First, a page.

I’m a big fan of Diaspora, warts and all. It’s the most satisfying third party Fate product I’ve seen. No disrespect intended to the others out there, it’s just that Diaspora’s authors really focused well on what they wanted the system to do. It delivers. I’ll certainly have it in mind as Lenny and I and others get to work on the „core Fate“ stuff in 2010 after the Dresden Files stuff is finally behind us. But really there’s good stuff to be mined from every Fate product that the third party set has put out. It’d be silly not to pay attention to what’s going on out in the world of Fate.

Rollenspiel Almanach Logo:
A generic FATE3.0 is said to be in the pipeline after the publication of the Dresden Files RPG. Will this also be published under the OGL?

Hicks:
Again, it has to be. That’s right there in the basics of the OGL, and in Fate’s heritage as a Fudge game. Unlike Dresden, though, we’re going to be able to open up almost all of its content. We don’t have someone else’s intellectual property to worry about in that case.

Rollenspiel Almanach Logo:
So thank you very very much for that interesting Interview and good luck for the Dresden Files RPG and FATE. Take care!

Hicks:
Thanks for the interview!

Macklin:
This was fun. I hope your readers enjoy it as much as we have!

Links:

11 Comments
11 Kommentare
  1. Oh, man ich kann es kaum erwarten. Hoffentlich können wir hier auch vorbestellen.

    Ich habe zwar nur die Serie im Fernsehen gesehen, aber die Bücher werde ich vor ‚Erscheinen des RPG auch noch verspeisen 🙂

  2. Die TV-Serie ist NICHTS im vergleich zu den Büchern! Ehrlich die Romane sind jeden Cent wert.

  3. Die Romane sind wohl leider nicht mehr Vollzählig auf deutsch im Handel. Sehr Schade. Wie sind den die Bücher aufgebaut? Abgeschloßene Geschichten? Also lohnt es wenn man nur einzelne Romane bekommen kann?

  4. Also ich denke, es wird möglich sein, die beiden Bücher vorzubestellen. Aber Du kannst Dich auf hohe Versandkosten einstellen. Du liegst damit im Bereich von ungefähr 30 USD. Was alles kein so großes Problem ist, wenn der Dollar stabil bei 1,3x EUR bleibt…

    Was den Vergleich Bücher zu Serie angeht, kann ich vol zustimmen. Ich habe erst die Serie gesehen, dann alle Bücher gelesen und gucke gerade wieder die Serie. Ich stelle mir das so vor: die Bücher sind der eine große Fall pro Jahr, die Fernsehserie passiert zwischen drin.

  5. wenn die serie wenigestens wie die romane wären und nicht haufenweise umgeschrieben worden wäre fänd ich das auch gut!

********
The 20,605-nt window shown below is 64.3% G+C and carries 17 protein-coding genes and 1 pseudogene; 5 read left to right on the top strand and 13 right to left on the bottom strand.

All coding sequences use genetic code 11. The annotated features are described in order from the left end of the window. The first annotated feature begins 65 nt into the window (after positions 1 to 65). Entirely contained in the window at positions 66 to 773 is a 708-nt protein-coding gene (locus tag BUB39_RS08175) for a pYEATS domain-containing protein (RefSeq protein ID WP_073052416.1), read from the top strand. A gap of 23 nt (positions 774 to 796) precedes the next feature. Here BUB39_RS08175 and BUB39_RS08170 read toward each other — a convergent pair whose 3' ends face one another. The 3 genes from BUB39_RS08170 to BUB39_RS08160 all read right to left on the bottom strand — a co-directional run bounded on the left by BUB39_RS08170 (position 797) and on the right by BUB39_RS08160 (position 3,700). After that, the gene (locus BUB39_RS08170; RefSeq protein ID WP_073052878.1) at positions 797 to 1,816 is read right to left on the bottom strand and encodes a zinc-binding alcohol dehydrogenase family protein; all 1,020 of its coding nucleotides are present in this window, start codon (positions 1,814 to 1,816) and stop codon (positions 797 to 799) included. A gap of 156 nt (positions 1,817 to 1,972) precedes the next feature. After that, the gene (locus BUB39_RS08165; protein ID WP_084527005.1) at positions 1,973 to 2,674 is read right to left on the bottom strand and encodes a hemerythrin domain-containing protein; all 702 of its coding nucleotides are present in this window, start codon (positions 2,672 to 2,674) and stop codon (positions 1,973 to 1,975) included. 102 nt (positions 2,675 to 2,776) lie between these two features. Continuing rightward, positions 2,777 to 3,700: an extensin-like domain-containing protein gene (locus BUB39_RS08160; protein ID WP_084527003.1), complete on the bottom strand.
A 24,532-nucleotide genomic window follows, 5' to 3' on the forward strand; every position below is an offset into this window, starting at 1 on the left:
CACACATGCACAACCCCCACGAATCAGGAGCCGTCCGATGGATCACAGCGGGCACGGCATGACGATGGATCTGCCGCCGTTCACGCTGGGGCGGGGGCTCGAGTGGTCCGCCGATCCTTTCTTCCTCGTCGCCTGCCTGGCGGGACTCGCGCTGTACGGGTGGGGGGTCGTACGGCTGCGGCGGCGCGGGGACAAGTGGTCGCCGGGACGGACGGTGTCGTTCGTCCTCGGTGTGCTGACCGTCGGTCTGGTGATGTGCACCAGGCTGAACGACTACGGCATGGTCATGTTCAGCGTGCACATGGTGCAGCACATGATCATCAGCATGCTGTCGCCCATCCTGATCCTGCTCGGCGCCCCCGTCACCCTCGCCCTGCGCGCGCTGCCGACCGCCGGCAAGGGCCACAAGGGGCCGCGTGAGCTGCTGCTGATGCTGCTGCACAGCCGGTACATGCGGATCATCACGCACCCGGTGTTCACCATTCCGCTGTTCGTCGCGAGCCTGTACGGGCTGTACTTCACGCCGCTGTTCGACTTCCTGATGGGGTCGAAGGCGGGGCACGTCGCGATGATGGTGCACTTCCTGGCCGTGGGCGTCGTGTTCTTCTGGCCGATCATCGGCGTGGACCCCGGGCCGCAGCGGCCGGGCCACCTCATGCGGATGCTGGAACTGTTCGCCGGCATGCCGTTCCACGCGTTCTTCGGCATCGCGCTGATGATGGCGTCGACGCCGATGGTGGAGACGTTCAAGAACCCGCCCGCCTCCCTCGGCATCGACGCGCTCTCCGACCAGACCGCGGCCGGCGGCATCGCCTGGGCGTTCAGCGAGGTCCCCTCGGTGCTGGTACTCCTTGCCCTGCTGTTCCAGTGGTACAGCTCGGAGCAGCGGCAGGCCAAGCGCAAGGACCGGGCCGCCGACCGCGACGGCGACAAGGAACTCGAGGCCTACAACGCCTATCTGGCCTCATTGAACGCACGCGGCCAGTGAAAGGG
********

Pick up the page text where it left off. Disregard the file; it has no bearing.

die bücher sind schon linear aufgebaut. ich habe 2-3 bücher bei ebay ersteigert. in deutschland sind wir nun beim 8 band meine ich.

    Ich bin mit fred und einem onlinehändler wegen einer evtl. vorbestell aktion im gespräch!

    wenn es dazu etwas neues gibt lass ich sicher von mir hören

  6. Eine Vorbestellaktion wäre cool. Ich glaube auch zu wissen, welcher Onlinehändler in Deutschland dafür in Frage käme.

    Allerdings werde ich mich an sowas in Deutschland nur beteiligen, wenn ich die Möglichkeit habe, sofort das PDF zu bekommen. Ansonsten werde ich in den saueren Apfel beißen und direkt bei den Bösen Hüten bestellen.

  7. alles klar ist notiert und ich sitz drann 🙂

  8. An Vorbestellen hätte ich auch Interesse 🙂

  9. So, und gibt es jetzt schon Neuigkeiten bezüglich der Preorder in Deutschland?

    (Mal so ganz provokant gefragt, weil Fred Hicks von den Bösen Hüten ja schon mehr oder minder gesagt hat, dass Sphärenmeister sich an der Preorder beteiligt. Angeblich gibts das PDF dann als CD.)

  10. Ich bin noch dran, mit Roland von Sphärenmeisters und Fred habe ich evtl sogar eine Sonderaktion für Deutschland geplant. Dazu meinte Fred:

    Tell you what — up until about mid-April I’m going to be consumed with just making the print run happen. I think after mid-April I’ll be able to talk about special deals & whatnot. But if I told you I could take on thinking about this right now, I’d be lyin‘, and we’ve had enough delayed things between us as it is with the damn interview. I’d rather start talking about this in April when I can be much more clear-headed. Okay?

    Glaub mir ich sitz auf Kohlen 😉

Sag was dazu